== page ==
Superior Force Needed To Win War Against Terrorism, Banditry – General Ayoola

Ignatius Igwe  
Updated May 24, 2021
Former Chief of Defence Research and Development, Major General Henry Ayoola (rtd), speaks during an interview on Channels Television’s Newsnight on May 24, 2021.


Nigeria’s armed forces need superior forces to overcome the various security challenges facing the country, especially Boko Haram in the northeast.

This is according to a former Chief of Defence Research and Development, Major General Henry Ayoola (rtd), who stated this on Monday during an interview on Channels Television’s Newsnight.

“What we need to win that war and win it in the shortest time is overwhelming force. When I say overwhelming force, it starts with the troops on the ground, the numbers,” he said.

“It goes on with the numbers in armaments, superior intelligence, superior psychological operations, superior information operations, superior propaganda. We have to beat them all round.”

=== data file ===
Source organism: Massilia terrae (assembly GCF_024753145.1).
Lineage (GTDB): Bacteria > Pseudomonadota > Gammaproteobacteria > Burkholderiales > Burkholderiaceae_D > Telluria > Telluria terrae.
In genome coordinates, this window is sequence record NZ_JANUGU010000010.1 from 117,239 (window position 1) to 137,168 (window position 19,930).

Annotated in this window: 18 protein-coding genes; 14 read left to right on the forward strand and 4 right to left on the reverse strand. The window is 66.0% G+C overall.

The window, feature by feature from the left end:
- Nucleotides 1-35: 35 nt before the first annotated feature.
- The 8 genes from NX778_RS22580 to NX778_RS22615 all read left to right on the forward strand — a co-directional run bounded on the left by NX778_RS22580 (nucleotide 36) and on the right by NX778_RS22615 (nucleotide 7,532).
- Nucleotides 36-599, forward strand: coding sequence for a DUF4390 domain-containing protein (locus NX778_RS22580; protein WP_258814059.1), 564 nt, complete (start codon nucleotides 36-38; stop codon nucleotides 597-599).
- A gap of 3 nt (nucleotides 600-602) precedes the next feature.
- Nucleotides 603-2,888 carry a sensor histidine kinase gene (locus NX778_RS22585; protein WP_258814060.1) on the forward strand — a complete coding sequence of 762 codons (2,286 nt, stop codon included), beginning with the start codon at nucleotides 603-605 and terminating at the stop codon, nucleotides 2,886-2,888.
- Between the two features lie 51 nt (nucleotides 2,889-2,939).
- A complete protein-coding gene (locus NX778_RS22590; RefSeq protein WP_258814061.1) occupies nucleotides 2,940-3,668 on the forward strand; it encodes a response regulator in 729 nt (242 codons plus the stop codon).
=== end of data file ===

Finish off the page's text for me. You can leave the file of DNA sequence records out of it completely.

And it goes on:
Ayoola, who is also a former Commander of the Operation Safe Haven in Nigeria’s north-central region said with the combination of more personnel, arms and strategic training, several security threats can be effectively tackled.

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He added, “ If you are going to attack an enemy, it should be a minimum of ratio 3 to 1. You have a ratio of 3 to 1 of that enemy. But if you actually want to deploy overwhelming force, then you are talking of something greater than ratio 3 to 1.

“That will cover all round in equipment, armament, information, intelligence. That is a tough task for the armed forces right now.”

The country has been battling terrorism for more than a decade which has killed 36,000 people and displaced hundreds of thousands in the northeast.

The Islamic State of West African Province (ISWAP) split from the jihadist group Boko Haram in 2016 and has since become a dominant threat in Nigeria, attacking troops and bases while killing and kidnapping passengers at bogus checkpoints.

On March 1, jihadist fighters burnt down a United Nations humanitarian compound in the town of Dikwa after dislodging troops, killing six civilians.

Nigeria’s jihadist violence has spread to neighbouring Chad, Cameroon, and Niger, prompting a regional military coalition to fight the insurgents.